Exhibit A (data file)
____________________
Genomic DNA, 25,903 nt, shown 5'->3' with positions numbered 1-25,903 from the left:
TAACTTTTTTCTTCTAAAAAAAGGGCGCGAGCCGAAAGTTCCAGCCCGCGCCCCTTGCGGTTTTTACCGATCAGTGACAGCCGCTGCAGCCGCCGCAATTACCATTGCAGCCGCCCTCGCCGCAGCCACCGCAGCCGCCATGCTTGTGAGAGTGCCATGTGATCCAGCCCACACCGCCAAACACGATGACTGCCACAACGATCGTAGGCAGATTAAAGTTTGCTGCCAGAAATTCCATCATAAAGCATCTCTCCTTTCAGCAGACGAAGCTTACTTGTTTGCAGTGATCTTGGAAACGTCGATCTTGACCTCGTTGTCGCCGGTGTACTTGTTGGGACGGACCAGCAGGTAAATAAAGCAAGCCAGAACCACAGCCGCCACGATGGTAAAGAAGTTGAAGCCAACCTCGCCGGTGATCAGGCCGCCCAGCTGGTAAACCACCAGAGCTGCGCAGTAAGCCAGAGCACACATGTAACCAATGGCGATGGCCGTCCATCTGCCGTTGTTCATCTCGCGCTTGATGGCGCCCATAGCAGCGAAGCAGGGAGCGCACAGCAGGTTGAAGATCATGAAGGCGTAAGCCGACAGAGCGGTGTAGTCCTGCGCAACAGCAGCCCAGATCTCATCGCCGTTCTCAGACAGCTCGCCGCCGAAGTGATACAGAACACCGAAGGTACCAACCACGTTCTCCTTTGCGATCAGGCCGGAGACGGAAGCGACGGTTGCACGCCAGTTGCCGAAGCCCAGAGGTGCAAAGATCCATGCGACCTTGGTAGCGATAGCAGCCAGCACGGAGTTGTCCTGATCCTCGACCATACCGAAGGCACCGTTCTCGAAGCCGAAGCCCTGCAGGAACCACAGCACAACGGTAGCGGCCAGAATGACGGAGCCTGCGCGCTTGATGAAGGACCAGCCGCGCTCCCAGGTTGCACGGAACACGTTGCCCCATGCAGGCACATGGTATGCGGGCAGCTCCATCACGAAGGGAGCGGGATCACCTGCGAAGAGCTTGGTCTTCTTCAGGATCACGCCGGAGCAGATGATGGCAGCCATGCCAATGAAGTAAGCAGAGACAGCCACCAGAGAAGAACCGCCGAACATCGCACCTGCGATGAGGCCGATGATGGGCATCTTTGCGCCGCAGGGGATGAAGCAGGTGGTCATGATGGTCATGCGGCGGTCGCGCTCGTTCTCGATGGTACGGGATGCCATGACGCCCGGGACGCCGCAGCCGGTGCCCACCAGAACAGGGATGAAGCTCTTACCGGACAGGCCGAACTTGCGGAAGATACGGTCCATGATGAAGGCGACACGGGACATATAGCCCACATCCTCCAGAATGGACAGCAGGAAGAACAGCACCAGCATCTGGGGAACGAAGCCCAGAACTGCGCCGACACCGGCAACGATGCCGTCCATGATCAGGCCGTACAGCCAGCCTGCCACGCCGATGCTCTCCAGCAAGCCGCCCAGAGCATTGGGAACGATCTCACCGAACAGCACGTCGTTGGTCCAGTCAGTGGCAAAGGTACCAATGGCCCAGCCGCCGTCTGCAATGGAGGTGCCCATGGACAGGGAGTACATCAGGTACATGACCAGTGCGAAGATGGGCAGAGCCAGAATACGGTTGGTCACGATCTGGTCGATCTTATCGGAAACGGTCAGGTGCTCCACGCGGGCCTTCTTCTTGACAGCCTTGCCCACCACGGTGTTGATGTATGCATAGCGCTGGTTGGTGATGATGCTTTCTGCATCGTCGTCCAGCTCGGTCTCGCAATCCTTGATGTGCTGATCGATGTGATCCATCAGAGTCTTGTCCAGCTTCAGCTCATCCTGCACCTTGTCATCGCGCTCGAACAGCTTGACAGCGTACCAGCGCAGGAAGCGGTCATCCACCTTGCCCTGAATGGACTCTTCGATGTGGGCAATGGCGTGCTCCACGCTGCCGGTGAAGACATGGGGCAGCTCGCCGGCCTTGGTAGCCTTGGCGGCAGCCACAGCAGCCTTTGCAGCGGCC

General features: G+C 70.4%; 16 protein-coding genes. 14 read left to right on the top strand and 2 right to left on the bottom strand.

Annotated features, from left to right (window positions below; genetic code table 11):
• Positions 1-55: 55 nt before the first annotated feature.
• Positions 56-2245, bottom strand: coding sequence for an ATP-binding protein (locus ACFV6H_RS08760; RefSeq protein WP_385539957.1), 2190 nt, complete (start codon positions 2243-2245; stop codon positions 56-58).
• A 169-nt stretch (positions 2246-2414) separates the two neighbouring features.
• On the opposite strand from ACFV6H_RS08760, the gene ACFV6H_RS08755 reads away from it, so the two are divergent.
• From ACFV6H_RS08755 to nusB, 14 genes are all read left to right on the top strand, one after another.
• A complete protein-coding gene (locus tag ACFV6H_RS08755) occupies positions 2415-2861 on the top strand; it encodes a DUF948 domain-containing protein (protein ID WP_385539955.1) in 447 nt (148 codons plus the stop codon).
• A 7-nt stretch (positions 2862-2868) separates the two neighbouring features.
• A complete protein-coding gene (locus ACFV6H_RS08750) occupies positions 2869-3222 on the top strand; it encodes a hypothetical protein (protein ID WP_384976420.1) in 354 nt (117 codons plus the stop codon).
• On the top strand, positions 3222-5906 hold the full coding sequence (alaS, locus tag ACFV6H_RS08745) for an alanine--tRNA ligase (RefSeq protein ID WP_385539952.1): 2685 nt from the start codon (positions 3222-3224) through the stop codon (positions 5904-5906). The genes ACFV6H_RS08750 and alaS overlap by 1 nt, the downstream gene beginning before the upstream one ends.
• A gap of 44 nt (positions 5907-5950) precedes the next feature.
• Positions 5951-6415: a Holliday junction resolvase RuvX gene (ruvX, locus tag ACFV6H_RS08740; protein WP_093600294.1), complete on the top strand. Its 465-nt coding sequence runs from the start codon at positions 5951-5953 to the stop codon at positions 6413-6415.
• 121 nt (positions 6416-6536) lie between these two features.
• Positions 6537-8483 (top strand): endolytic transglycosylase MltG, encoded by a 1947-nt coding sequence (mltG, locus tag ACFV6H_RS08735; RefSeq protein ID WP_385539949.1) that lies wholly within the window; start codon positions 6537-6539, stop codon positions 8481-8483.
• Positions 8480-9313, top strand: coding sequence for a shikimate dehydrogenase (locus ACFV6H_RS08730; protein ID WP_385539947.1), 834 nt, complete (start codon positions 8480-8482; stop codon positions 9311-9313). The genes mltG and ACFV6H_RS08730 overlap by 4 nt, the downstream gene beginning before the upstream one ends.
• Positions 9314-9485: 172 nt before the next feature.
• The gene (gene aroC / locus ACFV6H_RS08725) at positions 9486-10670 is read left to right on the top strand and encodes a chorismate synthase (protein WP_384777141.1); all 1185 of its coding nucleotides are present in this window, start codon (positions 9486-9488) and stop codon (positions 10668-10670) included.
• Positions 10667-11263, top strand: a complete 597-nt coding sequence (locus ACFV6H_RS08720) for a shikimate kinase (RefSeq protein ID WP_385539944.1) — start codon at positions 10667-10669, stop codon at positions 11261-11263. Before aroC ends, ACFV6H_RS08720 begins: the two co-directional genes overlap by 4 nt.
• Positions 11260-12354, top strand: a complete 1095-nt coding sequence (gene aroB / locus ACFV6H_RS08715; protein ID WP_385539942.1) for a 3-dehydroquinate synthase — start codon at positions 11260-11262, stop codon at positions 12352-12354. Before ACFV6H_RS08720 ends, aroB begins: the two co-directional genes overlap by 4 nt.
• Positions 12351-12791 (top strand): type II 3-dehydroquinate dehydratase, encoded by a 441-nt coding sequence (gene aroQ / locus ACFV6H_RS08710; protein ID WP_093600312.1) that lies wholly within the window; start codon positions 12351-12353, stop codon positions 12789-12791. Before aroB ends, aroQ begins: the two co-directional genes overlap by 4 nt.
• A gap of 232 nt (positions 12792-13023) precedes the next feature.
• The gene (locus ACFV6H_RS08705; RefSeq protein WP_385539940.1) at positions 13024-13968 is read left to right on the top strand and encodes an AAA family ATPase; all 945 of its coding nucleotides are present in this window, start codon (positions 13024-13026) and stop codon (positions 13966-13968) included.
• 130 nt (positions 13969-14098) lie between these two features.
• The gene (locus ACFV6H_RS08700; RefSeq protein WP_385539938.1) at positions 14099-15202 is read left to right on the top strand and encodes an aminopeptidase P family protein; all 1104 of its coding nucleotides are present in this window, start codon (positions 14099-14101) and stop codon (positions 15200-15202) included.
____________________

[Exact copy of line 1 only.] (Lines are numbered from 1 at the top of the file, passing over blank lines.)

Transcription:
Genomic DNA, 25,903 nt, shown 5'->3' with positions numbered 1-25,903 from the left: